Meng-Tang ChuangPortraits of Library Books, 2013 (via likeafieldmouse)


Elizabeth Perez

When he asked if he was mine, tears in his eyes,
I think he knew what he would do,
what he would have to do,
and he was mourning us.
He was mourning us the whole time.

Emma Forrest, from Your Voice in My Head
We are, as a species, addicted to story. Even when the body goes to sleep, the mind stays up all night, telling itself stories.
Jonathan Gottschall, The Storytelling Animal: How Stories Make Us Human (via mslny)

(Source: revnaomiking)

She had always wanted words, she loved them, grew up on them. Words gave her clarity, brought reason, shape. Whereas I thought words bent emotions like sticks in water.
Michael Ondaatje 
Do you know — I hardly remembered you?"
“Hardly remembered me?”
“I mean: how shall I explain it? I — it’s always so. Each time you happen to me all over again.

Edith Wharton, “The Age of Innocence”  (via fuckingcamilla)

(Source: lifeinpoetry)

'Aristotle says in the Poetics,' said Henry, 'that objects such as corpses, painful to view in themselves, can become delightful to contemplate in a work of art.'
‘And I believe Aristotle is correct. After all, what are the scenes in poetry graven on our memories, the ones that we love the most? Precisely these. The murder of Agamemnon and the wrath of Achilles. Dido on the funeral pyre. The daggers of the traitors and Caesar’s blood-remember how Suetonius describes his body being borne away on the litter, with one arm hanging down?’
‘Death is the mother of beauty,’ said Henry.
‘And what is beauty?’
‘Well said,’ said Julian. ‘Beauty is rarely soft or consolatory. Quite the contrary. Genuine beauty is always quite alarming.’
I looked at Camilla, her face bright in the sun, and though of that line from the Iliad I love so much, about Pallas Athene and the terrible eyes shining.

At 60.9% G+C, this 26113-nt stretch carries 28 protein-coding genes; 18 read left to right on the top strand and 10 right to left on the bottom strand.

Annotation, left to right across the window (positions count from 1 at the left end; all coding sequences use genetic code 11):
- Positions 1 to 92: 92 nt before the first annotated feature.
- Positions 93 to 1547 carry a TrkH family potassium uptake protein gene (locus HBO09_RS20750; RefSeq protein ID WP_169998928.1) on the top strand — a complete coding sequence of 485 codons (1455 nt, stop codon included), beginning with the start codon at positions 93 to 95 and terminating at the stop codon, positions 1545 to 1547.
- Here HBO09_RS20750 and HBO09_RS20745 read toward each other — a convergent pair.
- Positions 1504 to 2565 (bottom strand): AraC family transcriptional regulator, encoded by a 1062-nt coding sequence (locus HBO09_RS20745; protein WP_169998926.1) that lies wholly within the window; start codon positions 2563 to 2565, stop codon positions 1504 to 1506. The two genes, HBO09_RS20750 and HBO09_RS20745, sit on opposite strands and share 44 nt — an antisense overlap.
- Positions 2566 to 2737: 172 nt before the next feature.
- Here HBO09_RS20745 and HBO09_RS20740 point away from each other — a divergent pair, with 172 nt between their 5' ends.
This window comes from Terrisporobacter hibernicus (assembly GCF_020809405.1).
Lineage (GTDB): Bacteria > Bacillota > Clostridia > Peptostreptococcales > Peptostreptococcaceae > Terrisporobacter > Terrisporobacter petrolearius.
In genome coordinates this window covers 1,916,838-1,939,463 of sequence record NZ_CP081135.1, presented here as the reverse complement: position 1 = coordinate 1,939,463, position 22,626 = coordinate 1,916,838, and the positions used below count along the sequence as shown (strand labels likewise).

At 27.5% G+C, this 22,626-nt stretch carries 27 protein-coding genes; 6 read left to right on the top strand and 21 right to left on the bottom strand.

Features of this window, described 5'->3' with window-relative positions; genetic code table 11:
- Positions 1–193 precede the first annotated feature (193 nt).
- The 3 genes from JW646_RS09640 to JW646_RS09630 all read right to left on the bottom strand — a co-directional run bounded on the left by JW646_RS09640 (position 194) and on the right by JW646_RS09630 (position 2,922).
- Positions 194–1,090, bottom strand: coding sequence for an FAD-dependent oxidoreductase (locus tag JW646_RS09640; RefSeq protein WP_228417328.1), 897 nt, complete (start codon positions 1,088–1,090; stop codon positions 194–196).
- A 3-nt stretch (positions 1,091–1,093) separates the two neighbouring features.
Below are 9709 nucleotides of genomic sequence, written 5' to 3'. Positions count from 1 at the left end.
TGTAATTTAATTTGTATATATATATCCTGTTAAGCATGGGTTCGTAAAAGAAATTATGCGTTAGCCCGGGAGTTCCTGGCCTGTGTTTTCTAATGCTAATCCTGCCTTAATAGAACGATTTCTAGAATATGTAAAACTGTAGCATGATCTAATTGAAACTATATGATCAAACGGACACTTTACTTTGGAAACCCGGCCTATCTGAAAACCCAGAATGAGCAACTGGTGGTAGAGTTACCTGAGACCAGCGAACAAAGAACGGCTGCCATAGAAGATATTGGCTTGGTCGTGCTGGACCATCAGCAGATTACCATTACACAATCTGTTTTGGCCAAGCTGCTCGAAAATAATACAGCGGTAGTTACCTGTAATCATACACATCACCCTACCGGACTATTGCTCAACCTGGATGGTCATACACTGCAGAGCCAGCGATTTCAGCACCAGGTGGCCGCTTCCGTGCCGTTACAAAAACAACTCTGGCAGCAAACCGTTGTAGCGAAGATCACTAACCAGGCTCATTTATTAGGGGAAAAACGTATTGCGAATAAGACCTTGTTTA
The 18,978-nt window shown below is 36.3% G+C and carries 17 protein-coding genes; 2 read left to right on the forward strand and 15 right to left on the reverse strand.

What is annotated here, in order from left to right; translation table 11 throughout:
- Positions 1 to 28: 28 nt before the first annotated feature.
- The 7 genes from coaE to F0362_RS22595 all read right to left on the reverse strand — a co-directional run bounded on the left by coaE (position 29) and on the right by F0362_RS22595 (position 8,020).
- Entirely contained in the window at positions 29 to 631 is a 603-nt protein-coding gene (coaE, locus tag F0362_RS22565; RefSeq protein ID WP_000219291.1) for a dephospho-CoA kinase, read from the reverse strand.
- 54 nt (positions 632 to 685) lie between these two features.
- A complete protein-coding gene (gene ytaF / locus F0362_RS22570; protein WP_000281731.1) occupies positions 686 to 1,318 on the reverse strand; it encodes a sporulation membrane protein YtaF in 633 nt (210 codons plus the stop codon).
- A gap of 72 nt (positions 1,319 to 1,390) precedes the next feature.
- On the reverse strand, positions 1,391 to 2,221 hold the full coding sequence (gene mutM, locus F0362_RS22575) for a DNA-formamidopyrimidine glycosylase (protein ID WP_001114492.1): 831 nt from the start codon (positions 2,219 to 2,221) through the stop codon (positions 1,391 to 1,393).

‘And if beauty is terror,’ said Julian, ‘then what is desire? We think we have many desires, but in fact we have only one. What is it?’
‘To live,’ said Camilla.
‘To live forever,’ said Bunny, chin cupped in palm.
The teakettle began to whistle.

Donna Tartt, “The Secret History”  (via mirroir)

(Source: wandering-street-radio)

Without that ache between us, what was I made of?
Kiran Desai
And with each step my heart broke for the person I would never find, the person who’d love me. And then I would remember I had a wife at home who loved me, or later that my wife had left me and I was terrified, or again later that I had a beautiful alcoholic girlfriend who would make me happy forever. But every time I entered the place there were veiled faces promising everything and then clarifying quickly into the dull, the usual, looking up at me and making the same mistake.
Denis Johnson, from Out On Bail
This was another of our fears: that Life wouldn’t turn out to be like Literature.
Julian Barnes
Sometimes I feel like a caretaker of a museum — a huge, empty museum where no one ever comes, and I’m watching over it for no one but myself.
Haruki Murakami, “Norwegian Wood”  (via bokura)

(Source: dedansme)

There must have been moments even that afternoon when Daisy tumbled short of his dreams - not through her own fault but because of the colossal vitality of his illusion. It had gone beyond her, beyond everything. He had thrown himself into it with creative passion, adding to it all the time, decking it out with every bright feather that drifted his way. No amount of fire or freshness can challenge what a man can store up in his ghostly heart.
F. Scott Fitzgerald, The Great Gatsby (via nisanugoo)


“That year, a middle-aged acquaintance asked me what my favorite book was and I said, ‘On The Road.’ He smiled, said, ‘That was my favorite book when I was sixteen.’ At the time, I thought he was patronizing me, that it was going to be my favorite book forever and ever, amen. But he was right. As an adult, I’m more of a Gatsby girl—more tragic, more sad, just as interested in what America costs as what it has to offer.”

— Sarah Vowell